A ‘dyed-in-the-wool thief’ from Kenilworth who stole a neighbour’s phone and pawned it for just £15 wants compensation – because his victim had originally accused him of robbery.
Jodie Hunter, 33, of Windy Arbour, pleaded not guilty at Warwick Crown Court to robbing the woman of her phone in July, but guilty to an alternative offence of theft.
Accepting those pleas and offering no evidence on the robbery charge, prosecutor Graeme Simpson explained that the woman was ‘vulnerable,’ and had the mental capacity of a ten-year-old.
And he pointed out: “She has made a number of false allegations against this defendant and others in the past.”
Hunter was jailed for four months – but was due to be freed straight away because of the time he had spent in custody on remand.
Mr Simpson said that Hunter took the woman’s phone after visiting her house. He then took it to a pawnbrokers’ in Leamington where he received £15. The court heard that Hunter had a very long record of previous convictions, mainly for dishonesty.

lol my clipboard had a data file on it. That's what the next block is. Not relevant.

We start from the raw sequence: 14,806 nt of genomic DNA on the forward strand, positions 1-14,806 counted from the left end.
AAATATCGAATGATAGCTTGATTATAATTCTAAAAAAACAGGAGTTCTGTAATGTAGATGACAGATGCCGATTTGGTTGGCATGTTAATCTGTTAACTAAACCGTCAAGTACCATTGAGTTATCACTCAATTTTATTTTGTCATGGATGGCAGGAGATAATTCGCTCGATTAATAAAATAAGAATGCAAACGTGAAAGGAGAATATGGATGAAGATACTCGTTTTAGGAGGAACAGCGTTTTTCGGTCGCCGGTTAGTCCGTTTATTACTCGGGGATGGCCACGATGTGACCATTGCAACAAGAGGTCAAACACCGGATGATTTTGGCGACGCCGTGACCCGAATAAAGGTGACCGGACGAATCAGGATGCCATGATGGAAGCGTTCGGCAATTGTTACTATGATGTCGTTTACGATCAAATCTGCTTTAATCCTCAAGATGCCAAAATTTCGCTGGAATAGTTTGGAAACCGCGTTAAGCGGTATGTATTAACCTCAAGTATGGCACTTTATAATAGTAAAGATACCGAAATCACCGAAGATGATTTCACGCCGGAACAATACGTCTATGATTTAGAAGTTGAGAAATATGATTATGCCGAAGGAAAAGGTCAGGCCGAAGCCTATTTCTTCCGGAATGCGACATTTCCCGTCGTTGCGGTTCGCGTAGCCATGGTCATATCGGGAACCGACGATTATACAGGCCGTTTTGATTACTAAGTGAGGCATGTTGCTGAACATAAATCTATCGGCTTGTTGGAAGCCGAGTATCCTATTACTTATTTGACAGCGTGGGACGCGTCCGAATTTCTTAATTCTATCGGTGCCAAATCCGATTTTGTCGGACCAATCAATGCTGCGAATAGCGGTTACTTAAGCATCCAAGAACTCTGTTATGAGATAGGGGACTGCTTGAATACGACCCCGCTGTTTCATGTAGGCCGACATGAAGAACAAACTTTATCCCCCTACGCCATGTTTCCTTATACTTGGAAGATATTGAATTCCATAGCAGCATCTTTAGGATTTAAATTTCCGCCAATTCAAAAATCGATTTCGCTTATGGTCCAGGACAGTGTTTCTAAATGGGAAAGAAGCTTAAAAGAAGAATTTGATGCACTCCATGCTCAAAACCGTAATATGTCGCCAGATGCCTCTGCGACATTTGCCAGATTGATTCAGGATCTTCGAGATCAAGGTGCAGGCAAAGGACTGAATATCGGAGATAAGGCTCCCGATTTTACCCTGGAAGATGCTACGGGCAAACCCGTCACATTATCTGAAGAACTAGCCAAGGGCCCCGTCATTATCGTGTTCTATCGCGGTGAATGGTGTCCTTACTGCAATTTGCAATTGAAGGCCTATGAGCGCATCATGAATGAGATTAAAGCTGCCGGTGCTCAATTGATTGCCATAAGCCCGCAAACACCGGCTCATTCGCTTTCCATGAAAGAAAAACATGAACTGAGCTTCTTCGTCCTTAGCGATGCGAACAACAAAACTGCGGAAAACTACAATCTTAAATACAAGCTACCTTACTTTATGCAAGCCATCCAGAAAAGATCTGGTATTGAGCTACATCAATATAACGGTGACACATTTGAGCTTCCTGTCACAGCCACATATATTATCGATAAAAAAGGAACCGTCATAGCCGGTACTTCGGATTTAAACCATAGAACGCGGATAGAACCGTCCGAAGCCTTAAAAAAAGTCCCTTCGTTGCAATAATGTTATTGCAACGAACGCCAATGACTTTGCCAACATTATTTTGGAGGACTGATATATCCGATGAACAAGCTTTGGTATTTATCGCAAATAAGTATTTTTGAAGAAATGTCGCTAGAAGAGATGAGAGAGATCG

But among his other convictions was one for arson, for which he was jailed for two years in December 2012.
That had involved an incident when he had pushed chip paper through the letterbox of a neighbour in Hathaway Green Lane, Stratford, where he was living at the time, and set light to it.
Simon Ward, defending, said Hunter previously had a problem with class A drugs, but had been working with the Carrot team since being remanded in custody following his arrest in September.
And, if he was free to attend, an appointment had been made for him with the community drug team in Leamington later that day.
Mr Ward said: “In the unused material are allegations this lady has made against him which the police have found to be palpably untrue.
“He fears there’s a danger this could happen again, and he would like to move away.”
Sentencing Hunter, Judge Griffith-Jones told him: “This was a mean offence of theft by you, a dyed-in-the-wool thief.
“That, taken with the vulnerability of the owner, makes it so serious that only a sentence of custody can be justified.”
But of the four-month term, he added: “Because you’ve been in custody since the 11th of September, I pass this sentence on the basis that I’m anticipating your immediate release.”
But rather that being thankful for that, as he was led from the dock Hunter complained loudly: “What about compensation for the false allegation?”